Undiscovered Gems – Natalie McCool, Mary Middlefield, Coucou Babe, Jacob King

Natalie McCool returns with her new single Show Me What You’re Made Of.  One of the fist artists we covered, we’ve been digging McCool since we first heard the infectious Heaven.  An epic indie pop songstress, she continues to deliver.

The new single has a retro influenced underlayer.  There’s evidence of Springsteen and the influence he had on artists like Sharon Van Etten.  There are ethereal touches known to Kate Bush and an anthemic tweak akin to Florence and the Machine.  It’s that ‘pull you out of the mud’ spiritual pop, a soundtrack for perseverance and spiritual revivals.  McCool is still flying too far under the radar, building up a strong catalog that’s critic approved and festival ready.  

Hear Show Me What You’re Made Of now on our Best New Indie Playlist. 

Mary Middlefield is captivating on her new single Two Thousand One.  Her passionate performance matches the emphatic instrumentation, as the band adapts in tandem to her emotional swoops.  An innovative composition and dense arrangement, it features impressive guitar work.  The subtle electronic presence illuminates the arrangement without robbing its organic appeal. 

There’s an exotic presence in the spirit of Jose Gonzalez.  With the vocal appeal of Phoebe Bridgers, Middlefield brings elegant contrast and stylistic intrigue.  She adds her penchant poetry and inspired intent, offering vulnerable revelations to inflate the musical drama. 

“I remember when I met you – God, I hated you back then – You petted me discreetly  – No one could have known  – Two thousand and one’s my birth year – And a year you won  – I met your parents last week – Bro they had no clue  – Oh man, why, why, why  – Did you feel the need to abuse my mind? – Oh man, why, why, why – Oh man, did I fall for you?”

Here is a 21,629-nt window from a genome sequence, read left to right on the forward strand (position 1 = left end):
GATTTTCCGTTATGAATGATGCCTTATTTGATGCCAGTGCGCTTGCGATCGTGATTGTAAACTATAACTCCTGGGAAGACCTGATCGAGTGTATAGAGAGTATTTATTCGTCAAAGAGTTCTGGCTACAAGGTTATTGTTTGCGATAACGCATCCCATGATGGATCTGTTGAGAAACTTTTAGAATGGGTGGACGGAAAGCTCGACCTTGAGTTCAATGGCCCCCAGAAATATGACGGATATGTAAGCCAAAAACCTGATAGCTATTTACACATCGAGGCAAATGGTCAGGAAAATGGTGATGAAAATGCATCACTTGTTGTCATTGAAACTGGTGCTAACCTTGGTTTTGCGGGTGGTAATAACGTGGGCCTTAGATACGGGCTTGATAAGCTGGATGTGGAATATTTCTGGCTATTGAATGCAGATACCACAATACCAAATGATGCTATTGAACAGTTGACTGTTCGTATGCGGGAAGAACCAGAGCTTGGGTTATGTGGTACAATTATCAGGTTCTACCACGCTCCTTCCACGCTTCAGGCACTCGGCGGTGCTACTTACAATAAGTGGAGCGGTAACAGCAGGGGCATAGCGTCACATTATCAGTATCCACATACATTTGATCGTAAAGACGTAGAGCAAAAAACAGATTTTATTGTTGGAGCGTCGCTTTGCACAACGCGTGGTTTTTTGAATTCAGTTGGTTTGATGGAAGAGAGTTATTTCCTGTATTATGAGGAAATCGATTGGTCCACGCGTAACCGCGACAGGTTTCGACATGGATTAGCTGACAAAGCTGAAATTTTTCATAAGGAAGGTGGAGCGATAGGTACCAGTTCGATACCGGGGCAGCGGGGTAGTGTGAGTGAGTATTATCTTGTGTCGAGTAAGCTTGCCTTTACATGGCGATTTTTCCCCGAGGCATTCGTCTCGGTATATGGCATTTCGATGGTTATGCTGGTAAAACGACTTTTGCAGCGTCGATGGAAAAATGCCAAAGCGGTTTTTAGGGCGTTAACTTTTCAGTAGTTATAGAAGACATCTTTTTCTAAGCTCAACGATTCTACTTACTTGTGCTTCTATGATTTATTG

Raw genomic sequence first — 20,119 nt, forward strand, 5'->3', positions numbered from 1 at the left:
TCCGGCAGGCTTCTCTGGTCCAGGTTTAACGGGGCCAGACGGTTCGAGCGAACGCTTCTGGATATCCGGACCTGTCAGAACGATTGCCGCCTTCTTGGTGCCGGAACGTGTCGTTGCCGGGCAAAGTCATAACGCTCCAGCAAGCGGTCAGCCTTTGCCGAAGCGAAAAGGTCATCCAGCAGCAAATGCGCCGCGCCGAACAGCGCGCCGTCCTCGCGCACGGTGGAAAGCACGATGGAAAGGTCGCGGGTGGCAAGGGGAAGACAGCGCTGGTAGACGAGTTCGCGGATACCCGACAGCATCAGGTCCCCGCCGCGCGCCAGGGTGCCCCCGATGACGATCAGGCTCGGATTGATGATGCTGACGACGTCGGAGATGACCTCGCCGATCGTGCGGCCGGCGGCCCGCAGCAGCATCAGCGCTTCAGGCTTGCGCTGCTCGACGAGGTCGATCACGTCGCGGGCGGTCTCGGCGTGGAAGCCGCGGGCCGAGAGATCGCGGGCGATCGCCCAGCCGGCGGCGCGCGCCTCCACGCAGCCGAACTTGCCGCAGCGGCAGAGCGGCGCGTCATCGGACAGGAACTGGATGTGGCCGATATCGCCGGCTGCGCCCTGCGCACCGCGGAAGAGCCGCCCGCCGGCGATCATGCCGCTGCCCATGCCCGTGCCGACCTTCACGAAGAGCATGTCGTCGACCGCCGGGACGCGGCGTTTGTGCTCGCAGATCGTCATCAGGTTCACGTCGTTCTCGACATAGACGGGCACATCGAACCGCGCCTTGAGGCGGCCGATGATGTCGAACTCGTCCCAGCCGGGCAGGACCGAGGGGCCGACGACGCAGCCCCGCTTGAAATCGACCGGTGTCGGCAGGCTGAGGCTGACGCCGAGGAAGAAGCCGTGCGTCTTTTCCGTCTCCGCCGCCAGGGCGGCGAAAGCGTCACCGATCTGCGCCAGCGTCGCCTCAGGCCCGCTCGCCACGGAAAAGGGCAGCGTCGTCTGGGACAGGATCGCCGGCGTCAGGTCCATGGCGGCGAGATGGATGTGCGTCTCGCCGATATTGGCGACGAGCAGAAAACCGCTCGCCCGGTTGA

Hear Two Thousand One now on our Best New Indie Playlist. 

Coucou Babe – High Again

Coucou Babe caught our attention with their new single High Again.  The classic nostalgic beat pulls you in with its vintage appeal and 50 pop reverence.  The dense layered atmosphere accentuates the dreamy intention.  The collective arrangement presents like a modern Phil Specter produced sonic dream. 

High Again could be compared to a shoegaze Ronettes, updated with a modern lofi aesthetic.  It’s undeniably intoxicating and immersive, like a chemically altered trip through time, it injects this new psychedelia into the aura of that treasured sound.  The dreamy shoegaze and catchy appeal should connect with fans of Beach House.  We also hear melodic evidence of Alvvays and how they re-work compositional nostalgia with indie temperament.  

Dig into High Again now on our Best New Indie Playlist

Jacob King is charming on Organic Tea.  An ode to your favorite warm rejuvenating beverage never hit so fresh.  This psychedelic folk pop slaps with urban swagger and art school jest.  This is how we imagine Donovon would’ve sounded if he fronted The Velvet Underground.  It also has the smart songwriters presence of The Kinks. 

King leans into its classic appeal with a nostalgic analog aesthetic.  The tonal palette fits the vibe, and adds to the moody construct.  More recently it connects with songwriters like Ty Segall and Thee Oh Sees. Hang on to catch the last second freak out at the end, its wonderfully bizarre.  

Dig Organic Tea now on our Best New Indie Playlist


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